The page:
The visitors arrived in a caravan of cars, but instead of heading for the Mall or the White House, they went to the drug- and prostitute-infested area of 14th and N streets NW. And instead of staying at a hotel, the group slept in the nearby Luther Place Memorial Church, along with the homeless people they had come to help.

To be sure, they wanted to visit the monuments, having driven for three hours from Ephrata, Pa. But these were no ordinary tourists, and they had come to work as much as they had come to see the sights.

Hauling plants and mulch, lawnmowers and scrub brushes, medicine and blankets, the group of 41, including 26 children and young adults, made their annual return to Washington this weekend to serve the homeless: feed them, clothe them and help make their housing cleaner and safer.

Unlike some local groups, which are more about talk than action, these people from Pennsylvania Dutch country have demonstrated year after year that they mean business: Members of the group have "adopted" poor children, taken them into their homes until the destitute parents could get back on their feet.

And unlike some government-financed homeless shelters, where residents report that they have been attacked and abused by staffers, the Lutherans are motivated by religious beliefs that put a premium on patience, compassion and caring -- not the alleged use of baseball bats.

During the cleanup activities yesterday, members of the church saw a drunkard pick up a jug of concentrated floor wax stripper and walk with it, trying to twist off the cap in an apparent effort to take a drink. When Fred Thomas, a church member and farm equipment plant engineer, tried to take the fluid away from the man, the drunkard held up his fists and tried to provoke a fight.

"I'm just trying to help you, my friend," Thomas told the man gently. "One swig of this stuff and you're dead." The man double-checked the label of the poisonous material, then returned the jug with an embarrassed smile.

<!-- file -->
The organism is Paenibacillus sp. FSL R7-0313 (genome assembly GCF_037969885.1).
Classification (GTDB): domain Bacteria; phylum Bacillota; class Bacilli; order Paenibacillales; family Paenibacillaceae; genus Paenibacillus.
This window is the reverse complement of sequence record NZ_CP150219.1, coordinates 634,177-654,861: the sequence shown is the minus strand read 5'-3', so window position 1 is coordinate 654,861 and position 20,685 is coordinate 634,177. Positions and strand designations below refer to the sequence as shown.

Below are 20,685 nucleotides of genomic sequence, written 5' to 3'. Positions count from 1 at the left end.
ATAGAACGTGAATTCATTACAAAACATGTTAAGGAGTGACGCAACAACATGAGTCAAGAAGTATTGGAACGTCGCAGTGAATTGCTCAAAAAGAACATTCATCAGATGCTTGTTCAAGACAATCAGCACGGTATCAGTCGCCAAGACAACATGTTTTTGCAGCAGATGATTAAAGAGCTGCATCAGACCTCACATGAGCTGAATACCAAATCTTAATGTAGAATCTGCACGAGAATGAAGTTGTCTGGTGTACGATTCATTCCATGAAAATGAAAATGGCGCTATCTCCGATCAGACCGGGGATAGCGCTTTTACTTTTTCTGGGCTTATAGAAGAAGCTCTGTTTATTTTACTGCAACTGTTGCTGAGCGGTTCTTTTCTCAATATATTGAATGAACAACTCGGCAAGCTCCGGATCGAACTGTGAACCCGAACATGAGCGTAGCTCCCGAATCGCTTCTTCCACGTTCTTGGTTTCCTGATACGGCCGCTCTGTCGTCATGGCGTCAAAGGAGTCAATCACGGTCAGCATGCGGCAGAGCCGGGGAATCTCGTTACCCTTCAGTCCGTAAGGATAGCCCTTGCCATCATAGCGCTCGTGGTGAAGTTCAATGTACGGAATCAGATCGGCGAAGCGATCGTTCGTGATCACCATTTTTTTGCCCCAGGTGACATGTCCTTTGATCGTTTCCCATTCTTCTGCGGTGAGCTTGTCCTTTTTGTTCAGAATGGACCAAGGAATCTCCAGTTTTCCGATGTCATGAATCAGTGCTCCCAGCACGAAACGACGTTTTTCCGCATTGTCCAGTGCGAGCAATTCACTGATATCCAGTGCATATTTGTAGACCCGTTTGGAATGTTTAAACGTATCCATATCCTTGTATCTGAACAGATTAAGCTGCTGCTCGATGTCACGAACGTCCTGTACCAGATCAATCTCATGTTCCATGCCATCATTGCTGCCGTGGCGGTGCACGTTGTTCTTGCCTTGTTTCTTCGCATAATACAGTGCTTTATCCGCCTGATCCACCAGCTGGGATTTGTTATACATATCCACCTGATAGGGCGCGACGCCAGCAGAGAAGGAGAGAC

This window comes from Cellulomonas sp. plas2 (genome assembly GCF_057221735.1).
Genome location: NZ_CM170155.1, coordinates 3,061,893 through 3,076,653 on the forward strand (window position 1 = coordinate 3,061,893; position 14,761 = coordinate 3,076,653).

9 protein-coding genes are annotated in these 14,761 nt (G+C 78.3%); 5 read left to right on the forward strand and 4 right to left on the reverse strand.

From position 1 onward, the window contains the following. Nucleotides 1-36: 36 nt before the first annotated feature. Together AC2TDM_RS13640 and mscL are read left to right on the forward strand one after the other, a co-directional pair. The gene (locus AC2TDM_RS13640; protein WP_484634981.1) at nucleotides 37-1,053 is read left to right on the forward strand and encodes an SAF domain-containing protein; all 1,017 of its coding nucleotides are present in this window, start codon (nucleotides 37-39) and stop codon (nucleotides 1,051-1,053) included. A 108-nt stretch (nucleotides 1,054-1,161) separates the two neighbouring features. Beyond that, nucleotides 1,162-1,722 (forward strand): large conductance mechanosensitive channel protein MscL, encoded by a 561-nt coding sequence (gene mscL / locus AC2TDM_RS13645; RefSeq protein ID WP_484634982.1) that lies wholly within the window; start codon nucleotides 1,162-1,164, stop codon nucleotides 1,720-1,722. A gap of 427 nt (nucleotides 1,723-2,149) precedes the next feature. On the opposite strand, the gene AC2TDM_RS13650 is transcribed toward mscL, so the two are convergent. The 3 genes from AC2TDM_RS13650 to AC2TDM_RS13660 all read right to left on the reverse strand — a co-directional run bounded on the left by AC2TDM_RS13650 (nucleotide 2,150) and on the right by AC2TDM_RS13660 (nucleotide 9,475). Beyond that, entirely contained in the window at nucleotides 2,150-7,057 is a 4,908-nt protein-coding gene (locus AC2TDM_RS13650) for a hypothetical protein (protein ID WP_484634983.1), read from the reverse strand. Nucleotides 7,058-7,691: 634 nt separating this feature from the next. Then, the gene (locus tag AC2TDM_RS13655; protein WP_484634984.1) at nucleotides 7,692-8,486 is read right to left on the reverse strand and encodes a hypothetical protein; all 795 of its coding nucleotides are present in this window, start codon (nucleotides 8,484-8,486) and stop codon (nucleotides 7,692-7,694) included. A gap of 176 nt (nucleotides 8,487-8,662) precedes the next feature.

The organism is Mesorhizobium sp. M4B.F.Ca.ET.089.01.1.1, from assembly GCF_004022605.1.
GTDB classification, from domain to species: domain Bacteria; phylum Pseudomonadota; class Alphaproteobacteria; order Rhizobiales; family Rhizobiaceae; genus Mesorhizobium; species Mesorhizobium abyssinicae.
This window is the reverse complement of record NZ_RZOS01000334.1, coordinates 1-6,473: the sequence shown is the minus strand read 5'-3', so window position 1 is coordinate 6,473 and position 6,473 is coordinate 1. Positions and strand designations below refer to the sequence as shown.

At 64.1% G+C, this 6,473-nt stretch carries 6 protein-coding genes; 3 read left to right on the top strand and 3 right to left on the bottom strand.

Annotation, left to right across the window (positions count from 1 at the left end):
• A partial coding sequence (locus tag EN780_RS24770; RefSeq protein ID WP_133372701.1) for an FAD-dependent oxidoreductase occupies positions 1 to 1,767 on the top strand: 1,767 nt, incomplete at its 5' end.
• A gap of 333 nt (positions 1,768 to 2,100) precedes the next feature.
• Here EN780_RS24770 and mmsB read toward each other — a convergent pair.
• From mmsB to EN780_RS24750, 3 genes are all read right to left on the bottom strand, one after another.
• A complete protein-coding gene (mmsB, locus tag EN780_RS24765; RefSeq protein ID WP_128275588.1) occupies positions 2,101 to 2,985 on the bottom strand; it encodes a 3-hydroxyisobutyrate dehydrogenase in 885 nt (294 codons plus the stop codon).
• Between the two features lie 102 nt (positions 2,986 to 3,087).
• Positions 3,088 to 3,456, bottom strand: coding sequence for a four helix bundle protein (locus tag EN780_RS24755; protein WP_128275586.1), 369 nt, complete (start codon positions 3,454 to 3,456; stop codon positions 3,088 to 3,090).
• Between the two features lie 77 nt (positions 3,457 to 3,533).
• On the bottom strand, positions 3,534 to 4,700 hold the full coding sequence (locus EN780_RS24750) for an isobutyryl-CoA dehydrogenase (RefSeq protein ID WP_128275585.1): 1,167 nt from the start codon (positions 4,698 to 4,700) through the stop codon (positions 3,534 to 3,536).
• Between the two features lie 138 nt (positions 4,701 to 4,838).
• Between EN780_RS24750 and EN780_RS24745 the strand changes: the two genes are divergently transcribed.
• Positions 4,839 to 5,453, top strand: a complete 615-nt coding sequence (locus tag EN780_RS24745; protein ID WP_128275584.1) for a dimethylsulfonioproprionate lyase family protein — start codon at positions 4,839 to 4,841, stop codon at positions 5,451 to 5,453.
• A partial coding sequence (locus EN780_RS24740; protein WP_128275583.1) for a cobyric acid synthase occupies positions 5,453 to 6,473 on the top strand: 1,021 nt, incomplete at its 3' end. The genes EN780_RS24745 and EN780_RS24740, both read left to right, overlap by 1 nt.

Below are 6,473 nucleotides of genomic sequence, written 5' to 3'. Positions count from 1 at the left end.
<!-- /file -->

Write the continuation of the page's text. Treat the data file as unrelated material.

It is depressing to think what might have happened had this occurred at a government-run shelter.

In contrast to the $3.7 million federal grant that the D.C. Coalition for the Homless had received to run -- or, as some have alleged, mismanage -- shelters around the city, these efforts by the Lutheran Church are not costing taxpayers anything.

Not only that, but the fact that people who had been homeless and psychotic a few years ago were now helping to operate the shelters and were no longer receiving public assistance showed that the church-sponsored work was paying off.

In less than 24 hours after they had arrived, the area around Luther Place Memorial was blossoming with newly planted pansies, azaleas, marigolds and rhododendrons. The walls, floors and ovens in a homeless shelter for women, located in the church basement, had been cleaned. Blankets, medicines and handicrafts had been delivered to those in need.

The volunteers then moved to the Bethany Women's Center, located across the street from the church, and gave it a thorough cleaning, then headed to another church-run shelter at 12th and T streets NW where they began laying carpet that had been donated by "neighbors" from hundreds of miles away.

The Pennsylvania connection is just one of many that Luther Place Memorial, headed by the Rev. John Steinbruck, draws upon for support in its effort to serve the needy of this community.

But when the church came up with an idea in 1982 for a model homeless shelter, D.C. officials ignored it. Because church members were more concerned with continuing their work than, say, staging a hunger strike, their plans for a shelter died on the drawing board.

Yet it is obvious that, when it comes to helping the homeless, only people with their hearts in the right place can do the job.

Perhaps the D.C. government will wake up one day and realize this, and join forces with them. Until then, the city can just be thankful that such people exist.